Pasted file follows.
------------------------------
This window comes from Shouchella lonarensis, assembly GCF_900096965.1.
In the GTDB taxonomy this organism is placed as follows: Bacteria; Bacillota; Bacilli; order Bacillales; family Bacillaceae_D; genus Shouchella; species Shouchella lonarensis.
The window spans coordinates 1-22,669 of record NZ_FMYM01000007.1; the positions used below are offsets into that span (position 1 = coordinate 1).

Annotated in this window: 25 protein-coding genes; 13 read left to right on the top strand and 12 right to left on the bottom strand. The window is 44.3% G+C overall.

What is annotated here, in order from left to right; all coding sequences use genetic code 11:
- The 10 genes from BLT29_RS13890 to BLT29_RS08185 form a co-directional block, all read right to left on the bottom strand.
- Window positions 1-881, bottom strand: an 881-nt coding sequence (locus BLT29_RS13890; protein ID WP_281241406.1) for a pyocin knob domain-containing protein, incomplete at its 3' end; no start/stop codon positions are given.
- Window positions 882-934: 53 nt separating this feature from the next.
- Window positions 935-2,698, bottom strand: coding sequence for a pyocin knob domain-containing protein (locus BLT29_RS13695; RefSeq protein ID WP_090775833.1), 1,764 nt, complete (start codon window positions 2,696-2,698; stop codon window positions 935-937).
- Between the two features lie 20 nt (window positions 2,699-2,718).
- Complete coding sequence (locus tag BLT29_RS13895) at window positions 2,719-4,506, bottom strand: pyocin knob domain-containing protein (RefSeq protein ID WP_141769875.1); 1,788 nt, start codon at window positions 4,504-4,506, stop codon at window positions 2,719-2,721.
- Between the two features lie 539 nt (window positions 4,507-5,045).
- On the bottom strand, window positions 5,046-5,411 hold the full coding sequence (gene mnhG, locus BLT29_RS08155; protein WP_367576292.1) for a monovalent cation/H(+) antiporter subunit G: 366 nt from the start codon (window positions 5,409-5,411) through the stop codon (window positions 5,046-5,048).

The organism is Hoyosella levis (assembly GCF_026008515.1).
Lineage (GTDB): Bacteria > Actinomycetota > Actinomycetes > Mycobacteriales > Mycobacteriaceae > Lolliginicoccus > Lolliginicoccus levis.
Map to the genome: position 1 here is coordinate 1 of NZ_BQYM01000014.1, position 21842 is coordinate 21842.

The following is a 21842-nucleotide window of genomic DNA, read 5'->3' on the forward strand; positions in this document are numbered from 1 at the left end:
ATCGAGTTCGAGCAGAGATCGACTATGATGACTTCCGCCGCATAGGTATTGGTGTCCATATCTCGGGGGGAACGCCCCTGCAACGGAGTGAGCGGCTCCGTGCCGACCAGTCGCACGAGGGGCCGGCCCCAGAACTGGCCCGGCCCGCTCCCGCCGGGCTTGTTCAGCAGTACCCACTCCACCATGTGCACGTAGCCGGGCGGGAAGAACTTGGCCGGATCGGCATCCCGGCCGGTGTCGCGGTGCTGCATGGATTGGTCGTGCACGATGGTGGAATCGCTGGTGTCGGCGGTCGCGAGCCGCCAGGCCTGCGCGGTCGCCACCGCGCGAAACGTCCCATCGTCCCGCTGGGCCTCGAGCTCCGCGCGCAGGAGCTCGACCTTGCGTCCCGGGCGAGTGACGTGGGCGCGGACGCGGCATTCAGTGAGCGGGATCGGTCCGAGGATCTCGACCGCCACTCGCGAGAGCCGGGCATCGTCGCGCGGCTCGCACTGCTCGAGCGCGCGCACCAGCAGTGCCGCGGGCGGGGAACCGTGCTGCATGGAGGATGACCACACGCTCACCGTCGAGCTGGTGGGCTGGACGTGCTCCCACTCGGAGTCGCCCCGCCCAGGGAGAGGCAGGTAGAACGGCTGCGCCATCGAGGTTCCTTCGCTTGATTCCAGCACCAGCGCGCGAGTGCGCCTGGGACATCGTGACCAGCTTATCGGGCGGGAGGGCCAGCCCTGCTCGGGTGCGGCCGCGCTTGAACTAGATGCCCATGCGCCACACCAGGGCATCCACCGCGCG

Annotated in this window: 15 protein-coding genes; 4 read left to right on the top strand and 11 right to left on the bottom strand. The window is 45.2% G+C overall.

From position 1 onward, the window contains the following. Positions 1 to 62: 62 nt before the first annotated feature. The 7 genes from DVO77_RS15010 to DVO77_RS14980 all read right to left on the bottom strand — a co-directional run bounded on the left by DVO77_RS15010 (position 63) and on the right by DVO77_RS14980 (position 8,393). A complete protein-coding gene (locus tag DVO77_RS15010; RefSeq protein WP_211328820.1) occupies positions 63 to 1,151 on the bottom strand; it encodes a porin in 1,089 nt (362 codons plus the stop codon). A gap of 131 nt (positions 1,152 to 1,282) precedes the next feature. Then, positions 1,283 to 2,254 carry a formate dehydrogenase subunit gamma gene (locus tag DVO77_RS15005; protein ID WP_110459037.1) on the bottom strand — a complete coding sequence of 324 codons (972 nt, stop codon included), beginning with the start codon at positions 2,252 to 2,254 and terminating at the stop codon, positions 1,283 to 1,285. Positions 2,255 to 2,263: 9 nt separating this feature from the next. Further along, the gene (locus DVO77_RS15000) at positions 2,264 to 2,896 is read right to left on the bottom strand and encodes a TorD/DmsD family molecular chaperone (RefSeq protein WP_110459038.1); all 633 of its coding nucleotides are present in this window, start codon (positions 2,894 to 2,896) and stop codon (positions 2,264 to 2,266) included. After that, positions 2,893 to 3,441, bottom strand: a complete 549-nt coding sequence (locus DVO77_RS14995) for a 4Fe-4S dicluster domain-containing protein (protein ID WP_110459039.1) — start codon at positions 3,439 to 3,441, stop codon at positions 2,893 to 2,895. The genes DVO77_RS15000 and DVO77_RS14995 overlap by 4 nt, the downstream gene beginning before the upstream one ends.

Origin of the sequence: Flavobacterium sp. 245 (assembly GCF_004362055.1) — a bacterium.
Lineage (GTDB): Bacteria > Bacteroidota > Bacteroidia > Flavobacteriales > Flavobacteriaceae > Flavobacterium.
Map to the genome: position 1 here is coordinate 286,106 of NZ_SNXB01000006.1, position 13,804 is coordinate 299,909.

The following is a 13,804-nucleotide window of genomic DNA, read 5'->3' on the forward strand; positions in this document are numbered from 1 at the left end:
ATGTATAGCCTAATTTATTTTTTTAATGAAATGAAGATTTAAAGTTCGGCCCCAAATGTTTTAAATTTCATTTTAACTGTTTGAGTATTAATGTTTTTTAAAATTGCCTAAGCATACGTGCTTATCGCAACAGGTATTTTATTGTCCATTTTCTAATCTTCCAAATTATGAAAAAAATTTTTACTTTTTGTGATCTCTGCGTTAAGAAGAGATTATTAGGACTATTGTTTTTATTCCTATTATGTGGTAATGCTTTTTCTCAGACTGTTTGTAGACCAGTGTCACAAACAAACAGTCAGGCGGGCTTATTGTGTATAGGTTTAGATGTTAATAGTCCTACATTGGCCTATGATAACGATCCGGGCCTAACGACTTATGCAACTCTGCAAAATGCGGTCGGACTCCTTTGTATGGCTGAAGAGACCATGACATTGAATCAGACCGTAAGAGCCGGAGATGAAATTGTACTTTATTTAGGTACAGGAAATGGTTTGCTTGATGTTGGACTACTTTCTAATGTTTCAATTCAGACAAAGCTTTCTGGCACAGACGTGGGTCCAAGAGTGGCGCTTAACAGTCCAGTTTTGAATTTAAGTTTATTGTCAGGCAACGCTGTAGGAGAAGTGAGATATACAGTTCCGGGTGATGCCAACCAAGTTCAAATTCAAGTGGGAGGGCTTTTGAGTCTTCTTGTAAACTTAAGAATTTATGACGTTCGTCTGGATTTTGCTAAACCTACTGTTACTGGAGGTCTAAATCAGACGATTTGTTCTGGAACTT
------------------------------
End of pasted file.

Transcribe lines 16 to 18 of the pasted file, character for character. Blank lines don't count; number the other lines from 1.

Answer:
Map to the genome: position 1 here is coordinate 1 of NZ_BQYM01000014.1, position 21842 is coordinate 21842.

The following is a 21842-nucleotide window of genomic DNA, read 5'->3' on the forward strand; positions in this document are numbered from 1 at the left end:
ATCGAGTTCGAGCAGAGATCGACTATGATGACTTCCGCCGCATAGGTATTGGTGTCCATATCTCGGGGGGAACGCCCCTGCAACGGAGTGAGCGGCTCCGTGCCGACCAGTCGCACGAGGGGCCGGCCCCAGAACTGGCCCGGCCCGCTCCCGCCGGGCTTGTTCAGCAGTACCCACTCCACCATGTGCACGTAGCCGGGCGGGAAGAACTTGGCCGGATCGGCATCCCGGCCGGTGTCGCGGTGCTGCATGGATTGGTCGTGCACGATGGTGGAATCGCTGGTGTCGGCGGTCGCGAGCCGCCAGGCCTGCGCGGTCGCCACCGCGCGAAACGTCCCATCGTCCCGCTGGGCCTCGAGCTCCGCGCGCAGGAGCTCGACCTTGCGTCCCGGGCGAGTGACGTGGGCGCGGACGCGGCATTCAGTGAGCGGGATCGGTCCGAGGATCTCGACCGCCACTCGCGAGAGCCGGGCATCGTCGCGCGGCTCGCACTGCTCGAGCGCGCGCACCAGCAGTGCCGCGGGCGGGGAACCGTGCTGCATGGAGGATGACCACACGCTCACCGTCGAGCTGGTGGGCTGGACGTGCTCCCACTCGGAGTCGCCCCGCCCAGGGAGAGGCAGGTAGAACGGCTGCGCCATCGAGGTTCCTTCGCTTGATTCCAGCACCAGCGCGCGAGTGCGCCTGGGACATCGTGACCAGCTTATCGGGCGGGAGGGCCAGCCCTGCTCGGGTGCGGCCGCGCTTGAACTAGATGCCCATGCGCCACACCAGGGCATCCACCGCGCG